Landry secures more mobile phone towers to ease blackspots in Capricornia
Federal Member for Capricornia Michelle Landry says her fight to get better mobile phone coverage around parts Capricornia is paying off.
The hard-working MP announced today that residents in six regions in Capricornia would benefit from six new ‘macro cell’ mobile phone towers under round 2 of Turnbull-Joyce Government’s $213 million Mobile Phone Blackspots Program.
This will bring the total number of new mobile towers and upgrades to 10 across remote parts of the region in the past 2 years.
“The latest round two commitments will improve mobile coverage along major transport routes, in small communities and in locations prone to experiencing natural disasters, as well as addressing unique mobile coverage problems such as areas with high seasonal demand,” Ms Landry said.
The six new sites include:
Two new mobile towers in the Bungundarra district near Yeppoon
Stanage Bay Road in the Livingstone Shire
West Hill in the Carmila district
The Gregory Development Road-A in far north western Capricornia
And the Bowen Development Road in the Collinsville district
“Mobile coverage is something city people take for granted. We are working hard to ensure the same services are provided to people in regional Australia,” Ms Landry said.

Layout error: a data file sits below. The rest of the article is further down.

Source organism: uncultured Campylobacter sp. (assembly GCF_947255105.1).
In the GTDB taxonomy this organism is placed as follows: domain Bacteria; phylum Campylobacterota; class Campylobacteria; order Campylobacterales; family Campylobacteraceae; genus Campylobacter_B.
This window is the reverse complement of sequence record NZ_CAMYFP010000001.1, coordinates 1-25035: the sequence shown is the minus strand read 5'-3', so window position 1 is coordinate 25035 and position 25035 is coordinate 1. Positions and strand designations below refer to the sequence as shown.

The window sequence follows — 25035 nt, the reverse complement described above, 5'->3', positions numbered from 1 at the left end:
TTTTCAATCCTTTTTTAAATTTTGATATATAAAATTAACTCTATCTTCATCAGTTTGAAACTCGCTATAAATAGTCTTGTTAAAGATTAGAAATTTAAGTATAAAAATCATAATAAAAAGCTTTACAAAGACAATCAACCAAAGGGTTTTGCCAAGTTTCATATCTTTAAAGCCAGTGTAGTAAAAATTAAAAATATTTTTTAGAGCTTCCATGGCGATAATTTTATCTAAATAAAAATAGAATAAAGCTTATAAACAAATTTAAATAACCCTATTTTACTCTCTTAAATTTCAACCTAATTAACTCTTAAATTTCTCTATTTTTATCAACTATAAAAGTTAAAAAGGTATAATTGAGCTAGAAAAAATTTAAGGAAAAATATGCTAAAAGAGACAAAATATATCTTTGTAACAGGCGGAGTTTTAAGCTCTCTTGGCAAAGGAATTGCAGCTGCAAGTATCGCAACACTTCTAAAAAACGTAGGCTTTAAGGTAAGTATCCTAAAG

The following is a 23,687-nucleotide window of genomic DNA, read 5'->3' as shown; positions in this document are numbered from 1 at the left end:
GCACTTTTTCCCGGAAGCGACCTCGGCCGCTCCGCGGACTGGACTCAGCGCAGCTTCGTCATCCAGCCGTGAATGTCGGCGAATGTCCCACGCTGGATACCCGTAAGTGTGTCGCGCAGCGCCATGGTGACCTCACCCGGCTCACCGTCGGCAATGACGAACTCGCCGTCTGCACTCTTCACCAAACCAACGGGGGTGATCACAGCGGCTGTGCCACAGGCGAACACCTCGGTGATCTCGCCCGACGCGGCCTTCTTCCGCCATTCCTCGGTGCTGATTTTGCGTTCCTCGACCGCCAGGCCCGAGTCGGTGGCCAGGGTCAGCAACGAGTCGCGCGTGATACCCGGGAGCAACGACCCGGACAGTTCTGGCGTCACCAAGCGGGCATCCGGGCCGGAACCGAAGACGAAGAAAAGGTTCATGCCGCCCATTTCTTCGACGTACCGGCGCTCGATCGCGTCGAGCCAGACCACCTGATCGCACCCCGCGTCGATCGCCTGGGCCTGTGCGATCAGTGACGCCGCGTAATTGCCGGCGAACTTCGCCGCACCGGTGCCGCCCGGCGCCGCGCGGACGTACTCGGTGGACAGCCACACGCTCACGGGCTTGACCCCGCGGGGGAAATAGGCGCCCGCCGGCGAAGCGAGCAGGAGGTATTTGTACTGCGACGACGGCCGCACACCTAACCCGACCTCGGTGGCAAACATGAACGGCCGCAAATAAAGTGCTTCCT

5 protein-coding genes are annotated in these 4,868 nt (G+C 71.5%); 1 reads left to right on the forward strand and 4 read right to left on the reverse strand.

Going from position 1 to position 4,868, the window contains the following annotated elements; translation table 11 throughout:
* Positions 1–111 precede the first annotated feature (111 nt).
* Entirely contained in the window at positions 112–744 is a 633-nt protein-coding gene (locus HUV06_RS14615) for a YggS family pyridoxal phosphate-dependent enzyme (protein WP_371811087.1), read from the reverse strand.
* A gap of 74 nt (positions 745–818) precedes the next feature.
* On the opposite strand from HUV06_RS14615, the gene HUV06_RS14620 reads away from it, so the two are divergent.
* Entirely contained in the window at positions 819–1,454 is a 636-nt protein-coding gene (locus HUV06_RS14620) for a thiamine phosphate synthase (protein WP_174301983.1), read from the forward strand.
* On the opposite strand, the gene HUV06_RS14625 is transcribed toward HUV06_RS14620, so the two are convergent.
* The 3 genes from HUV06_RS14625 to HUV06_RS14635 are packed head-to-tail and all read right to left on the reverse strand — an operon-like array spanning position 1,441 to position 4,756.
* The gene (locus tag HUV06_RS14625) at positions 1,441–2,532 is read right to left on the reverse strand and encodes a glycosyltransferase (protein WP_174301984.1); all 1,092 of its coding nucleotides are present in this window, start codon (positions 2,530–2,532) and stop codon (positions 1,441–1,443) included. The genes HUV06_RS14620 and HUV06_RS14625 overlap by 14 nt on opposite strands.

“The major difference between the Turnbull-Joyce Government and Labor is that we’re spending money fixing blackspots. People shouldn’t forget that the last Labor Government cut mobile black spot funding from country areas.”
Ms Landry said Clarke Creek, Marlborough, Gargett (Pioneer Valley) and people in the Mt Chalmers Road area between Rockhampton and Yeppoon are already enjoying improved mobile services under round one of the Coalition program.
The MP said round three of the Mobile Phone Blackspots Program would be announced in early 2017 and she was lobbying for better services near Clermont, Sarina Range, Emu Park and Yeppoon.
Ms Landry said eliminating mobile back spot locations will unlock opportunities for farmers and businesses, tourism and university and school students - previously impacted by poor mobile service.